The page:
Bill of Rights and SCOTUS

Discussion in 'Off-topic Political' started by Mrs_Esterhouse, Jul 7, 2016.

  1. Mrs_Esterhouse

    Mrs_Esterhouse Swollen Member

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    Does SCOTUS have the power to declare the Bill of Rights null and void due to a "compelling government interest"?
     
  2. XDM40

    XDM40 Active Member

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    I don't think so but it won't stop them from trying.
     

  3. Malum Prohibitum

    Malum Prohibitum Moderator Staff Member

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    Sure they do. That is the first part of the strict scrutiny analysis. See Korematsu v. United States. Concentration camps = A-OK.
     
  4. Mrs_Esterhouse

    Mrs_Esterhouse Swollen Member

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    I suspected so. Excuse me :puke:
     
  5. GoDores

    GoDores Like a Boss

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    SCOTUS has upheld many laws that seem to me to pretty clearly violate the plain text of the Bill of Rights. Even the "strict scrutiny" standard allows the court to uphold laws that violate the Constitution if the government proves it's really, really important and there's no better way to do what they want to do. So I think the clear answer to your question is "yes, it has that power and exercises it frequently."

    On the other hand, SCOTUS has no explicit Constitutional authority to rule on the constitutionality of laws in the first place. If Marbury v. Madison had been decided differently, it's possible that SCOTUS would not have the authority to apply judicial review, and no law could ever be overturned in the courts for violating the Constitution. So the alternative question is "does SCOTUS have the power to nullify laws that violate the Bill of Rights?", and the current answer is "yes, it has that power and exercises it at least some of the time", which is probably better for our rights than "no, it doesn't have that power."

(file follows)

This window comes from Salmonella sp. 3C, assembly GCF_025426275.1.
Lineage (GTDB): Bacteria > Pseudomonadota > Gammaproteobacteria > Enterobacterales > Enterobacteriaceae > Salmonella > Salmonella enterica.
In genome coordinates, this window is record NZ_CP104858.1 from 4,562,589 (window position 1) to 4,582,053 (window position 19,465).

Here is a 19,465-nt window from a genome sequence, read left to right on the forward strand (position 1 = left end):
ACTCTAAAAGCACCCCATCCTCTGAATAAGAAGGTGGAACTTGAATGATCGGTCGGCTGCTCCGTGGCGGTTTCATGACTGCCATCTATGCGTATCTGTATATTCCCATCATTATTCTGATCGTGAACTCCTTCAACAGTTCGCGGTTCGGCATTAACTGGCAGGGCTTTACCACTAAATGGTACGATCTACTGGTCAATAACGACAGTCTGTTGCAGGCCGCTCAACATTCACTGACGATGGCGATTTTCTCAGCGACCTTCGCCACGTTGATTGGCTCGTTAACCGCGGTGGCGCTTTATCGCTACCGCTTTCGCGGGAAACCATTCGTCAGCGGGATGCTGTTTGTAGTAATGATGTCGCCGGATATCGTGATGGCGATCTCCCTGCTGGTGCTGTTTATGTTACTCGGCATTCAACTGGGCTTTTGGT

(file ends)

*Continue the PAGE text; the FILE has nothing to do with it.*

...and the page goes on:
6. phaed

    phaed Active Member

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    SCOTUS doesn't even have the authority to interpret the constitution, much less declare parts of it void. they illegitimately gave themselves that authority not long after the constitution was signed (marbury vs madison).

    government disregarding the law and over-reaching for power didn't just begin recently. it has been their very nature from the beginning.
     
  7. Rugerer

    Rugerer GeePeeDoHolic

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    Declaring the entire BoR "null and void" is a bit far-reaching. In this particular case, they ruled against the government, as the penalty (loss of citizenship) was not constructed to provide the citizen with due process guaranteed in the 5A. But their statement below declares that the government absolutely has the powers delegated to it.

    Kennedy v. Mendoza-Martinez
    372 U.S. 144 (1963)
    https://supreme.justia.com/cases/federal/us/372/144/case.html

    Just declare an act "necessary and proper" and you're golden.

     
  8. EJR914

    EJR914 Cheezburger Operator

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    This. Also, thanks for the info, MP.

    Government has been over-reaching since the beginning when it was created, shortly after 1776.